Health misinformation

miinfoPOST SUMMARY: In an era where people don’t trust the mainstream media and get their new via the Internet everyone with a computer is a journalist. Unfortunately, there are too many people spreading misinformation and that misinformation is aimed directly at drug companies.

There were two stories, online, last week that I challenged while setting off a comment firestorm. The first was a story on the cost of allergy drugs and the second was an irresponsible post that indicated that statins cause diabetes.

Let’s look at the statin story first. This story was written by Mark Hyman, MD, who is a publicity seeking MD.  It states “this latest study examined five major clinical trials on statins including 32,752 non-diabetics over 4.9 years. During the study period 2,749 patients (or 8.4 percent) developed diabetes. Those on the highest doses of statins (which are increasingly prescribed by physicians) were at the highest risk of developing diabetes.”  Now what is wrong with this study?  In a simple term confounding data.  What that means is it’s difficult to show cause and effect.  For example, it’s logical to think that people who are prescribed statins have high lipids and have other key risks for diabetes.  In order to really show cause an effect, we need to clearly separate those who did not have other risk factors for diabetes vs. those that do.  I tried to mention this to Dr Hyman but my post was deleted.

The second story was on the cost of Rx drugs entitled ” “Sticker Shock: How Big Pharma Gouges the American Public”.  The article talks about the markup on allergy drugs but does not present the facts such as insurers rarely pay the list price and that it costs a lot of money to develop and market drugs.  Judging from the responses to my comments there is a lot of anger at drug companies over drug pricing.  One aspect the article got right was the cost of some generic drugs which have been increasing because of the consolidation of generic drug companies.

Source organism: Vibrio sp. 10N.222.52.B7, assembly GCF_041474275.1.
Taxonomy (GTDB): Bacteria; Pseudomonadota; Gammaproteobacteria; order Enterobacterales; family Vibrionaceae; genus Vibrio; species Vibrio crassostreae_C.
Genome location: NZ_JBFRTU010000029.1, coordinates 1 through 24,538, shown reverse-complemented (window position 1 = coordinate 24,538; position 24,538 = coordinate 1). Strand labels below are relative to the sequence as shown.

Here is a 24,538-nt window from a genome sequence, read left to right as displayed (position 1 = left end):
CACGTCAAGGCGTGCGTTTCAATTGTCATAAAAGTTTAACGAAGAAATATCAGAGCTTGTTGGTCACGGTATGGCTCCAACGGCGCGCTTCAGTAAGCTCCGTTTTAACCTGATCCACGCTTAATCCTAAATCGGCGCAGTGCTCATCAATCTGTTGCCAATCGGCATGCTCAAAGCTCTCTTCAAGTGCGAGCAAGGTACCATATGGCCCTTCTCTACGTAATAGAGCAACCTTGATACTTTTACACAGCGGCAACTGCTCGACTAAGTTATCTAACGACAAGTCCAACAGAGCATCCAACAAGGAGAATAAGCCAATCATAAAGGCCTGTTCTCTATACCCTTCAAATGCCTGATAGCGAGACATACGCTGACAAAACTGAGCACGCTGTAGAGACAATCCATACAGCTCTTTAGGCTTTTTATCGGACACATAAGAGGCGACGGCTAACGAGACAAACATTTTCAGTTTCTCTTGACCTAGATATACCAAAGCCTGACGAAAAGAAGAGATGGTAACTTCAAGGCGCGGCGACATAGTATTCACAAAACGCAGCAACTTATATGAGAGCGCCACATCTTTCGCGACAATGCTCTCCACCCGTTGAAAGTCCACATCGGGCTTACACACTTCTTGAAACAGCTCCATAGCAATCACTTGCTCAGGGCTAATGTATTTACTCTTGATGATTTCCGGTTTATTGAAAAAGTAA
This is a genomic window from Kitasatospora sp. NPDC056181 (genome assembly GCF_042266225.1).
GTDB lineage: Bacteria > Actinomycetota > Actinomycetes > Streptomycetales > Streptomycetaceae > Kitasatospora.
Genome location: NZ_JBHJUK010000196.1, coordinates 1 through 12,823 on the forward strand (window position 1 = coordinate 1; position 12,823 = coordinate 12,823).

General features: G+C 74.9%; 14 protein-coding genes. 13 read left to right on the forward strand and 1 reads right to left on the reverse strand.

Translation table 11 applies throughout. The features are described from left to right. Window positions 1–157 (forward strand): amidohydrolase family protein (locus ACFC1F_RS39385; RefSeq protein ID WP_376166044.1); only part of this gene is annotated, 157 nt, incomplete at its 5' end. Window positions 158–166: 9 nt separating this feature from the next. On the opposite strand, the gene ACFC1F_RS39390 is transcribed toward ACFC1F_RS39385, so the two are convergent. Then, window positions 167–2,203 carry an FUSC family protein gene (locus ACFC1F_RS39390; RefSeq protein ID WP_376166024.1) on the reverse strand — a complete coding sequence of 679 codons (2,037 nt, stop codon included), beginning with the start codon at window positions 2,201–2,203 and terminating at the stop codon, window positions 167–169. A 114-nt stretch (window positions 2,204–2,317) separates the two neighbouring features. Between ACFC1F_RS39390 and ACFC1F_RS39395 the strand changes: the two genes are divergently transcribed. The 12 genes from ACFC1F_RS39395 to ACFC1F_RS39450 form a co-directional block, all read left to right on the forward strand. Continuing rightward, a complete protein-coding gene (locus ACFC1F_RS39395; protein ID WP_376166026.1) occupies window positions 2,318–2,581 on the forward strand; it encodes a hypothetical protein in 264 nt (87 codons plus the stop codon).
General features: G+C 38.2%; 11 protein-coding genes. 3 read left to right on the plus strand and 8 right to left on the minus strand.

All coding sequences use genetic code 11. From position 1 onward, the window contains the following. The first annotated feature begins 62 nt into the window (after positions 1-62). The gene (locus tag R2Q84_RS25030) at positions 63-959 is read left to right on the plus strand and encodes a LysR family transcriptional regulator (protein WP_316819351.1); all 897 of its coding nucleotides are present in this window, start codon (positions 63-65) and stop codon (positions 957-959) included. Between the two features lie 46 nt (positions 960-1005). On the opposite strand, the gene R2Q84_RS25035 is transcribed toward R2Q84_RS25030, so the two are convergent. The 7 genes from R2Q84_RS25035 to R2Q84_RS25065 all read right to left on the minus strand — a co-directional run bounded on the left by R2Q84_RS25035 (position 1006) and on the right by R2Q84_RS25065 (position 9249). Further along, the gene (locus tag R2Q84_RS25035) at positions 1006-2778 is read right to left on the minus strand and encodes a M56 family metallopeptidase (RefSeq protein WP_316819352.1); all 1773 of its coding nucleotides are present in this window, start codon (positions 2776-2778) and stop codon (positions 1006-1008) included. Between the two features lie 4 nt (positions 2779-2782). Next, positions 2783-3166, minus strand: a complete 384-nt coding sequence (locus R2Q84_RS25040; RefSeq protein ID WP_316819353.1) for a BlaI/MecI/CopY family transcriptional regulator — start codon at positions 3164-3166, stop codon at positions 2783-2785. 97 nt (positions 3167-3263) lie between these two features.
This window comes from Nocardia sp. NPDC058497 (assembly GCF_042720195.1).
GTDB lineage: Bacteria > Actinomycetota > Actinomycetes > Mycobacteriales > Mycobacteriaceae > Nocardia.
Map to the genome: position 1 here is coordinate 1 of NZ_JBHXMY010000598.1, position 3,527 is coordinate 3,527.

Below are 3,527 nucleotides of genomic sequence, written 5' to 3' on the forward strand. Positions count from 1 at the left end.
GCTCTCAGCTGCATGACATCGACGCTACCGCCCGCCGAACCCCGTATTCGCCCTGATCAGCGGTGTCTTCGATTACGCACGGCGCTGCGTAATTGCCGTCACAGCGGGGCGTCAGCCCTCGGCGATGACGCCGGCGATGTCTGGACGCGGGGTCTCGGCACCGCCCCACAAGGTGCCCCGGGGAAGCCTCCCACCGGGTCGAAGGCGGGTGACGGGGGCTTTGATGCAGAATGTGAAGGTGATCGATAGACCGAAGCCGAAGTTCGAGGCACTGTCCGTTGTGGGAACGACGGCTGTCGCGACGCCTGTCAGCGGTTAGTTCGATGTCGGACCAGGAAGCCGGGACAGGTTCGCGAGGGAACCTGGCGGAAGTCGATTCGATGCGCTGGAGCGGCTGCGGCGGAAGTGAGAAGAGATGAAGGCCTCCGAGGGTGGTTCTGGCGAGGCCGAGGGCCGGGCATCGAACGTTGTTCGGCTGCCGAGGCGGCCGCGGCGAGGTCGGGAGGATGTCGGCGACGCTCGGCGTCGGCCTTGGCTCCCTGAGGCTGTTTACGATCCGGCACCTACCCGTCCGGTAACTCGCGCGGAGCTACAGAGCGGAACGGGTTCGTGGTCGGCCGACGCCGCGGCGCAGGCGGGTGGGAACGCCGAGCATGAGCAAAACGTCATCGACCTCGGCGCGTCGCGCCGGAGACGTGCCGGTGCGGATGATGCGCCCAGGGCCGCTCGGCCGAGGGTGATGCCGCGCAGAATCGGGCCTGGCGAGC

As DTC marketers, we need to be aware that everyone with an opinion and Internet access is a journalist.  Physicians need to ensure that patients get the correct information and follow their recommendations. We ALL need to work harder to be more transparent, but we all have to realize that we are going to be fact checked and that patients are going to make up their minds by what they feel and read online.  This is turn means that we need to develop compelling marketing materials that inform and educate while addressing patient concerns.  Patient insights are essential but more essential is developing a response to patient insights while we can share in the conversation.